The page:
fince, that the bark Expedition puts forth to night,
and then were you hinder'd by the ferjeant, to tarry
for the hoy Delay; here are the angels that you fent
for, to deliver
you.

S. Ant. The fellow is diftract, and so am I,
And here we wander in illufions;

Some bleffed power deliver us from hence!

It Cour.

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Wee, Sit, you have found the goldfmith

7ELL met, well met, master Antipholis.

now:

Is that the chain, you promis'd me to day?

S. Ant. Satan, avoid! I charge thee, tempt me not.
S. Dro. Mafter, is this mistress Satan?

S. Ant. It is the devil.

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S. Dro. Nay, fhe is worse, fhe's the devil's dam; and here she comes in the habit of a light wench, and thereof comes, that the wenches fay, God dam me, that's as much as to say, God make me a light wench. It is written, they appear to men like angels of light; light is an effect of fire, and fire will burn; ergo, light is wenches will burn; come not near her.

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Cour. Your man and you are marvellous merry,

Sir. Will here?

you go with me,

we'll mend our dinner'

S. Dro. Mafter, if you do expect spoon-meat, bespeak a long spoon.

S. Ant. Why, Dromio?

S. Dro. Marry, he must have a long fpoon, that muft eat with the devil.

S. Ant. Avoid then, fiend! what tell'ft thou me of fupping?

J

Thou art, as you are all, a forceress :

I conjure thee to leave me, and be gone.

Cour. Give me the ring of mine, you had at dinner, Or for my diamond the chain you promis'd, And I'll be gone, Sir, and not trouble you.

:

S. Dro. Some devils ask but the parings of one's nail, a rush, a hair, a drop of blood, a pin, a nut, a cherry-stone but she, more covetous, would have a chain. Master, be wife; an if you give it her, the devil will shake her chain, and fright us with it. Cour. I pray you, Sir, my ring, or elfe the chain; I hope, you do not mean to cheat me fo?

[go. S. Ant. Avaunt, thou witch! come, Dromio, let us S. Dro. Fly pride, fays the peacock; miftrefs, that you know.

SCENE

Cour. Nowe

Manet Courtezan.

VII.

[Exeunt.

TOW, out of doubt, Antipholis is mad;
Elfe would he never fo demean himself.
A ring he hath of mine worth forty ducats,
And for the fame he promis'd me a chain;
Both one, and other, he denies me now.
The reason, that I gather, he is mad,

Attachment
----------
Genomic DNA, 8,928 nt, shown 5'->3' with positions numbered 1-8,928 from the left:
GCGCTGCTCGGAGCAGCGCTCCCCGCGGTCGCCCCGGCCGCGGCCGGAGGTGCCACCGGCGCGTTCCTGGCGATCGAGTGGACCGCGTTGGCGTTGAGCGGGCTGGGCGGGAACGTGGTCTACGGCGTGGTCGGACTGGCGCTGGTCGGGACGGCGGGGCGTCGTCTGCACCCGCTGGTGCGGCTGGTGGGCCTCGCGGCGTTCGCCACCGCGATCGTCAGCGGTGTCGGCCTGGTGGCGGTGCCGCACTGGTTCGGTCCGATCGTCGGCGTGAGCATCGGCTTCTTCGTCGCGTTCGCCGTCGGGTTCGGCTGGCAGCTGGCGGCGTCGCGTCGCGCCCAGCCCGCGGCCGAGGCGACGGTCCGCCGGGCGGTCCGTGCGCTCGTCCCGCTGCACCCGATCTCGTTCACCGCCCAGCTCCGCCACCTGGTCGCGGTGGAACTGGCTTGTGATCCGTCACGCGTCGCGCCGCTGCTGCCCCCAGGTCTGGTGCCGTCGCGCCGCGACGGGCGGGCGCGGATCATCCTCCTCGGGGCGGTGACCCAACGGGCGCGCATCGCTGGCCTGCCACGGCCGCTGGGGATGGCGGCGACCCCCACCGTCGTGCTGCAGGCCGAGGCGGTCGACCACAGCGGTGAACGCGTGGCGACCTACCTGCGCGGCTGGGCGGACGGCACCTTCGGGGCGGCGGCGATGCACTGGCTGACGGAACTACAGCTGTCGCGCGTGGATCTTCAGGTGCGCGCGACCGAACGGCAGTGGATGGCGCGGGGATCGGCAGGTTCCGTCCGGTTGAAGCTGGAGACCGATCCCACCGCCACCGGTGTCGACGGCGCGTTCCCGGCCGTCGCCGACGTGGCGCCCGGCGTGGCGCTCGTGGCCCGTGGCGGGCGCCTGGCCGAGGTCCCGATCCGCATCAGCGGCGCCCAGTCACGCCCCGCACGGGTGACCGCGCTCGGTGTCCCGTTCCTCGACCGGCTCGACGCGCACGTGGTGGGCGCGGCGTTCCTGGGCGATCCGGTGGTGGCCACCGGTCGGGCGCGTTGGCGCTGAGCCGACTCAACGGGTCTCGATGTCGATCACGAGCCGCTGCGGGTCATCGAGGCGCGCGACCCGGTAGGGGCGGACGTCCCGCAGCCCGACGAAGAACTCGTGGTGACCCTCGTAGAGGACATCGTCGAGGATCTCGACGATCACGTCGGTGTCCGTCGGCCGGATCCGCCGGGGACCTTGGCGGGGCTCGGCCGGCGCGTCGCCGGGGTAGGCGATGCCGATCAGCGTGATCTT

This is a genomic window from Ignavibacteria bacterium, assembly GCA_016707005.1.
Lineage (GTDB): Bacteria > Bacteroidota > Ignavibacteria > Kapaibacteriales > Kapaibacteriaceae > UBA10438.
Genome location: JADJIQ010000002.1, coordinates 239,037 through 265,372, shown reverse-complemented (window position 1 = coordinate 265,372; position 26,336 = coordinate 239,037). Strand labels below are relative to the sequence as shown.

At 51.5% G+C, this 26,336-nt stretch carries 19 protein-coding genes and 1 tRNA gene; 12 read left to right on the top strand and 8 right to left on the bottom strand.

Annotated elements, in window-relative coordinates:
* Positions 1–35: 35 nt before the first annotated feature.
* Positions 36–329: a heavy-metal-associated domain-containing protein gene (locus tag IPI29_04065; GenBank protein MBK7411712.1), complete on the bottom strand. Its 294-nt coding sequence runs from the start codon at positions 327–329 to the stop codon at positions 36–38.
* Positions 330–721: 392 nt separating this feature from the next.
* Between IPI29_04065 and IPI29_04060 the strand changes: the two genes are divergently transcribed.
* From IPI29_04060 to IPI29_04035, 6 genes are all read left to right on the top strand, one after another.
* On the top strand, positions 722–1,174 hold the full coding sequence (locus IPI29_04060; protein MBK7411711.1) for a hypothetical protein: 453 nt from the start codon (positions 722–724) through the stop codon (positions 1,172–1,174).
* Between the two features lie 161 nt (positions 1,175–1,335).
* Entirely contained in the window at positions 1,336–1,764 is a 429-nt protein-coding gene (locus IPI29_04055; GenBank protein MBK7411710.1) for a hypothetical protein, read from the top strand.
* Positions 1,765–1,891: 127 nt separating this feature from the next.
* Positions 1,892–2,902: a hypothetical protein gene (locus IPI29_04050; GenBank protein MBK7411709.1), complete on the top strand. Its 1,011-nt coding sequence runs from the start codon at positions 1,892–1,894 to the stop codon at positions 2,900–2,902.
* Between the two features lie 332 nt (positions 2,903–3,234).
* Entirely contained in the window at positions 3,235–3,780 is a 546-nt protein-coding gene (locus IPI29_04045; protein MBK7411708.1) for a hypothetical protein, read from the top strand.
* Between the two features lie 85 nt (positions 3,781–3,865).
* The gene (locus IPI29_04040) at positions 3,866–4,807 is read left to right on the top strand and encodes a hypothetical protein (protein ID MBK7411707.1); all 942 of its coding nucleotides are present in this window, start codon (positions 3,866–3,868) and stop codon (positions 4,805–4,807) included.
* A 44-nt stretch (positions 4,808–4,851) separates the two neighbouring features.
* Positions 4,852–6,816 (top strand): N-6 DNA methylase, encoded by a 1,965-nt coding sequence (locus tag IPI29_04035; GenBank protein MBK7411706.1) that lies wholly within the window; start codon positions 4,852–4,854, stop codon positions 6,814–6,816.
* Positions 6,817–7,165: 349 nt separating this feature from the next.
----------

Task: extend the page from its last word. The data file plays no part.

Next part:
(Befides this prefent inftance of his rage)
Is a mad tale he told to day at dinner,

Of his own door being fhut against his entrance.
Belike, his wife, acquainted with his fits,

On

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On purpose shut the doors against his way.
My way is now to bie home to his house,
And tell his wife, that, being lunatic,
He rush'd into my house, and took perforce
My ring away. This courfe I fitteft chufe;
For forty ducats is too much to lofe.

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[Exit.

Enter Antipholis of Ephesus, with a Jailor.
EAR me not, man; I will not break

E. Ant.

FEAR

away;

I'll give thee, ere I leave thee, fo much money,
To warrant thee, as I am 'refted for.
My wife is in a wayward mood to day,
And will not lightly truft the messenger.
That I fhould be attach'd in Ephefus,

I tell you, 'twould found harthly in her ears.

Enter Dromio of Ephefus, with a Rope's-end.
Here comes my man; I think, he brings the money.
How now, Sir, have you that I fent you for?

E. Dro. Here's that, I warrant you, will pay them all.
E. Ant. But where's the money?

E. Dro. Why, Sir, I gave the money for the rope.
E. Ant. Five hundred ducats, villain, for a rope?
E. Dro. I'll ferve you, Sir, five hundred at the rate.
E. Ant. To what end did I bid thee hie thee home?
E. Dro. To a rope's-end, Sir; and to that end am
I return'd.

E. Ant. And to that end, Sir, I will welcome you. [Beats Dromio.

Offi. Good Sir, be patient. E. Dro. Nay, 'tis for me to be patient; I am in adverfity.

Offi. Good now, hold thy tongue.

E. Dro. Nay, rather perfuade him to hold his hands.

E. Ant.